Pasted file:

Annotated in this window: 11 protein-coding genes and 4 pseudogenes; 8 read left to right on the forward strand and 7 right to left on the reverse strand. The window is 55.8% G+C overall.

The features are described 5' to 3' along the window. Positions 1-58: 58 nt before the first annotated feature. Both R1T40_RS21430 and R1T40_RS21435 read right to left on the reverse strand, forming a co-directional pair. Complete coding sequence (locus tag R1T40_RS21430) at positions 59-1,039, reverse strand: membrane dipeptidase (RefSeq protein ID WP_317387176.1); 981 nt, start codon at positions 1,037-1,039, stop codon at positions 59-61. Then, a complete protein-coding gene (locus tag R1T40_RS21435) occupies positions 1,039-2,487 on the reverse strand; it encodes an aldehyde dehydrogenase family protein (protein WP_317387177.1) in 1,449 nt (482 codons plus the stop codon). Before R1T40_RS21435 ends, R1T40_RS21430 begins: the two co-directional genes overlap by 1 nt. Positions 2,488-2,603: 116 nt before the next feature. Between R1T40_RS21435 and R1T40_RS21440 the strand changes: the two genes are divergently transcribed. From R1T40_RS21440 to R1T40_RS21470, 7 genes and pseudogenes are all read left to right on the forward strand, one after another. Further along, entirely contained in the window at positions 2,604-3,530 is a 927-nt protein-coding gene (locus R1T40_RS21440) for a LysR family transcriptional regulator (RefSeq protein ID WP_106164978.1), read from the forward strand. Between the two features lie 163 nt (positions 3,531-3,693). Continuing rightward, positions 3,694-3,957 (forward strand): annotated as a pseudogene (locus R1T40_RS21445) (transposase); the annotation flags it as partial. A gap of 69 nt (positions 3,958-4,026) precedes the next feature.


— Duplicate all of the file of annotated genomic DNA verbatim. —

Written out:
Annotated in this window: 11 protein-coding genes and 4 pseudogenes; 8 read left to right on the forward strand and 7 right to left on the reverse strand. The window is 55.8% G+C overall.

The features are described 5' to 3' along the window. Positions 1-58: 58 nt before the first annotated feature. Both R1T40_RS21430 and R1T40_RS21435 read right to left on the reverse strand, forming a co-directional pair. Complete coding sequence (locus tag R1T40_RS21430) at positions 59-1,039, reverse strand: membrane dipeptidase (RefSeq protein ID WP_317387176.1); 981 nt, start codon at positions 1,037-1,039, stop codon at positions 59-61. Then, a complete protein-coding gene (locus tag R1T40_RS21435) occupies positions 1,039-2,487 on the reverse strand; it encodes an aldehyde dehydrogenase family protein (protein WP_317387177.1) in 1,449 nt (482 codons plus the stop codon). Before R1T40_RS21435 ends, R1T40_RS21430 begins: the two co-directional genes overlap by 1 nt. Positions 2,488-2,603: 116 nt before the next feature. Between R1T40_RS21435 and R1T40_RS21440 the strand changes: the two genes are divergently transcribed. From R1T40_RS21440 to R1T40_RS21470, 7 genes and pseudogenes are all read left to right on the forward strand, one after another. Further along, entirely contained in the window at positions 2,604-3,530 is a 927-nt protein-coding gene (locus R1T40_RS21440) for a LysR family transcriptional regulator (RefSeq protein ID WP_106164978.1), read from the forward strand. Between the two features lie 163 nt (positions 3,531-3,693). Continuing rightward, positions 3,694-3,957 (forward strand): annotated as a pseudogene (locus R1T40_RS21445) (transposase); the annotation flags it as partial. A gap of 69 nt (positions 3,958-4,026) precedes the next feature.